How about you define it on unordered pairs? Then it's ok

#### Kenny Lau (Jul 29 2018 at 09:55):

how do you define unordered pairs?

#### Chris Hughes (Jul 29 2018 at 09:58):

quotient

#### Kenny Lau (Jul 29 2018 at 09:58):

did you use quotient?

#### Chris Hughes (Jul 29 2018 at 09:58):

No. I used pairs such that x.2 > x.1

#### Kenny Lau (Jul 29 2018 at 09:58):

and you still managed to prove that it is multiplicative? :o

#### Chris Hughes (Jul 29 2018 at 09:59):

A lot of `ite`

faffing

#### Kenny Lau (Jul 29 2018 at 09:59):

it's mainly the finset prod that I'm uncomfortable with

#### Kevin Buzzard (Jul 29 2018 at 10:01):

Also allow the possibility that i>j and sigma i < sigma j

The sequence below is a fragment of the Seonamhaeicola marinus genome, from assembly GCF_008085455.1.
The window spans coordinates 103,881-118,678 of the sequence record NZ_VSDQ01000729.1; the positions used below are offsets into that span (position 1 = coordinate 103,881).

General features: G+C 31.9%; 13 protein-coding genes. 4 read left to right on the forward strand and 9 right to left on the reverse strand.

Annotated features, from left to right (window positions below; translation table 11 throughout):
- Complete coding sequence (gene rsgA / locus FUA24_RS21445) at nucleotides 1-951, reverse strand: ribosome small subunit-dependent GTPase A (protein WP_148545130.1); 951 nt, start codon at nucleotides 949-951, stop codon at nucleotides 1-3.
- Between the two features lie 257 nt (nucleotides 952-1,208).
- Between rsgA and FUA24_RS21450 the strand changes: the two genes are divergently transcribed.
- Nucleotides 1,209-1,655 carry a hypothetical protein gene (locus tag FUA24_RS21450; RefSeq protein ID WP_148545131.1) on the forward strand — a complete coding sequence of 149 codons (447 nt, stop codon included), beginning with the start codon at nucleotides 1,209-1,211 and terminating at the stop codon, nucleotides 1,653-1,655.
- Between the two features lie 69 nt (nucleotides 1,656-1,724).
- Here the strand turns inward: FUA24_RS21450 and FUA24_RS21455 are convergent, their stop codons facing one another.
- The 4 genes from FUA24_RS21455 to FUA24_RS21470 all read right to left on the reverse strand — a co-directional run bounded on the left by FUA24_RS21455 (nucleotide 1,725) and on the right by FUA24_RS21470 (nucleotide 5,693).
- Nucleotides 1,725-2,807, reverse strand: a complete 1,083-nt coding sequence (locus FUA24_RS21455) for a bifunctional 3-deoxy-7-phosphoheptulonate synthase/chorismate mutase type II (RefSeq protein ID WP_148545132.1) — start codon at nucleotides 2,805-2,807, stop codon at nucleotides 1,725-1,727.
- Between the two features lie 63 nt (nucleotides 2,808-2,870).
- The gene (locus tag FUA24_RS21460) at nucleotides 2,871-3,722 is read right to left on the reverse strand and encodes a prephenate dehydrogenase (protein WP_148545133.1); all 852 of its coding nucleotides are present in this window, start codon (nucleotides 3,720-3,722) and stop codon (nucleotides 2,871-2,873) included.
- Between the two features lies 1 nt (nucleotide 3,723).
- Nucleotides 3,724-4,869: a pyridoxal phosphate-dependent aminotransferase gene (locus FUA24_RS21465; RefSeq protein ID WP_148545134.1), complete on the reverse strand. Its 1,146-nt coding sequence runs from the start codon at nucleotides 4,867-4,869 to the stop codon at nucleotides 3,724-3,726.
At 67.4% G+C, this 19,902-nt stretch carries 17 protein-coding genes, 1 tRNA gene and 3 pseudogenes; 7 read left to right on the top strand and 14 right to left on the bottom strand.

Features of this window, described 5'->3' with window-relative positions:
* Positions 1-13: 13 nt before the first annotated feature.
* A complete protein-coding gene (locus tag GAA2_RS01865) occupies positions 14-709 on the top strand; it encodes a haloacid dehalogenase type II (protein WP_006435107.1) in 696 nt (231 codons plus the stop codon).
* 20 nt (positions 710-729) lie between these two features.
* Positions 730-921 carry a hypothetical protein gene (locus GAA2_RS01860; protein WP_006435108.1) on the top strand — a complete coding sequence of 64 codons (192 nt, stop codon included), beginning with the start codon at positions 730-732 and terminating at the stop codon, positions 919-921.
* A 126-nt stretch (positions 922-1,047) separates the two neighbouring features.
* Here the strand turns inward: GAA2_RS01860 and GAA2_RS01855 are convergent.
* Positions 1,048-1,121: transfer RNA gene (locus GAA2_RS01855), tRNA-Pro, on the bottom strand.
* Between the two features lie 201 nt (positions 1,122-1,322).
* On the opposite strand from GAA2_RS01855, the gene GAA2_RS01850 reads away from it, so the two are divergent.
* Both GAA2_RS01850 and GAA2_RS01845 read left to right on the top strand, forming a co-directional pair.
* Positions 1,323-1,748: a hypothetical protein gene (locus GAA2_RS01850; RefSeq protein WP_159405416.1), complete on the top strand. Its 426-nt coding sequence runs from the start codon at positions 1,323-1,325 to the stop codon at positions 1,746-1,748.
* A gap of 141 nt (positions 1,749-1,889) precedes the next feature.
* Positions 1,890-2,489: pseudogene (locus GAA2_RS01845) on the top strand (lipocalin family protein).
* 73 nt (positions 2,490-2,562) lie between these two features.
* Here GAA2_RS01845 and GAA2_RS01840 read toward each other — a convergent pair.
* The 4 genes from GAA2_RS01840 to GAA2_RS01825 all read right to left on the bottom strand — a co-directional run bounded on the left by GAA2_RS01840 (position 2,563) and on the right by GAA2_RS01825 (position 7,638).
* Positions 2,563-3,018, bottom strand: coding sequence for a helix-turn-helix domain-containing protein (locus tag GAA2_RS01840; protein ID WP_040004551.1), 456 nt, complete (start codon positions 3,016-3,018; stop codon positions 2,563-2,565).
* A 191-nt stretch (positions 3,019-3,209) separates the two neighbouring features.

#### Chris Hughes (Jul 29 2018 at 10:01):

I used `sum_bij`

where the `bij`

was one of the perms I was multiplying, subject to some `ite`

faffing to get the order right.

#### Kenny Lau (Jul 29 2018 at 10:01):

ok

#### Chris Hughes (Jul 29 2018 at 10:01):

Also allow the possibility that i>j and sigma i < sigma j

Won't you always get even if you do that?

#### Kenny Lau (Jul 29 2018 at 10:02):

just prove that it is divisible by 2 and then divide by 2 :P

#### Kevin Buzzard (Jul 29 2018 at 10:03):

Or just count over unordered pairs :-)

#### Chris Hughes (Jul 29 2018 at 18:35):

Done product of transpositions as well. Not sure there was any point making the very last definition computable or not, but it might have some usage. https://github.com/dorhinj/leanstuff/blob/master/signatures.lean

#### Kenny Lau (Jul 29 2018 at 18:45):

https://github.com/kckennylau/Lean/blob/master/Sym.lean